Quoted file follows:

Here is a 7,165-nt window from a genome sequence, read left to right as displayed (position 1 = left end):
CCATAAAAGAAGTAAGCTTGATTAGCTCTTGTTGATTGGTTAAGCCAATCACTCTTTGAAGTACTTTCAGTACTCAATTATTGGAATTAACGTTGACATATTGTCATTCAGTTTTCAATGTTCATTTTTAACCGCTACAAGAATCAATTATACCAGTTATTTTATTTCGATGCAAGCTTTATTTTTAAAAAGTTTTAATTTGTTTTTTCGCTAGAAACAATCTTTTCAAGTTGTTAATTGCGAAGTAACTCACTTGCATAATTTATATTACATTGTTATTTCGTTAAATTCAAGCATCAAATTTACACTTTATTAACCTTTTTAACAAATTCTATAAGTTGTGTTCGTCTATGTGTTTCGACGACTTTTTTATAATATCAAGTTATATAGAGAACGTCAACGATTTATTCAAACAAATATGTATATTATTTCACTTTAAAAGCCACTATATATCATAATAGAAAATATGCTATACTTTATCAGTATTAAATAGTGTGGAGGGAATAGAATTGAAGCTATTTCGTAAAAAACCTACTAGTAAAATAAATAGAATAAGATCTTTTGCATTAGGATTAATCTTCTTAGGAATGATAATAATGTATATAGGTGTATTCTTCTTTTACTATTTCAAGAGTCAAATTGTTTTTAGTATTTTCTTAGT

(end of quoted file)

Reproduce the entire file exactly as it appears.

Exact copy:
Here is a 7,165-nt window from a genome sequence, read left to right as displayed (position 1 = left end):
CCATAAAAGAAGTAAGCTTGATTAGCTCTTGTTGATTGGTTAAGCCAATCACTCTTTGAAGTACTTTCAGTACTCAATTATTGGAATTAACGTTGACATATTGTCATTCAGTTTTCAATGTTCATTTTTAACCGCTACAAGAATCAATTATACCAGTTATTTTATTTCGATGCAAGCTTTATTTTTAAAAAGTTTTAATTTGTTTTTTCGCTAGAAACAATCTTTTCAAGTTGTTAATTGCGAAGTAACTCACTTGCATAATTTATATTACATTGTTATTTCGTTAAATTCAAGCATCAAATTTACACTTTATTAACCTTTTTAACAAATTCTATAAGTTGTGTTCGTCTATGTGTTTCGACGACTTTTTTATAATATCAAGTTATATAGAGAACGTCAACGATTTATTCAAACAAATATGTATATTATTTCACTTTAAAAGCCACTATATATCATAATAGAAAATATGCTATACTTTATCAGTATTAAATAGTGTGGAGGGAATAGAATTGAAGCTATTTCGTAAAAAACCTACTAGTAAAATAAATAGAATAAGATCTTTTGCATTAGGATTAATCTTCTTAGGAATGATAATAATGTATATAGGTGTATTCTTCTTTTACTATTTCAAGAGTCAAATTGTTTTTAGTATTTTCTTAGT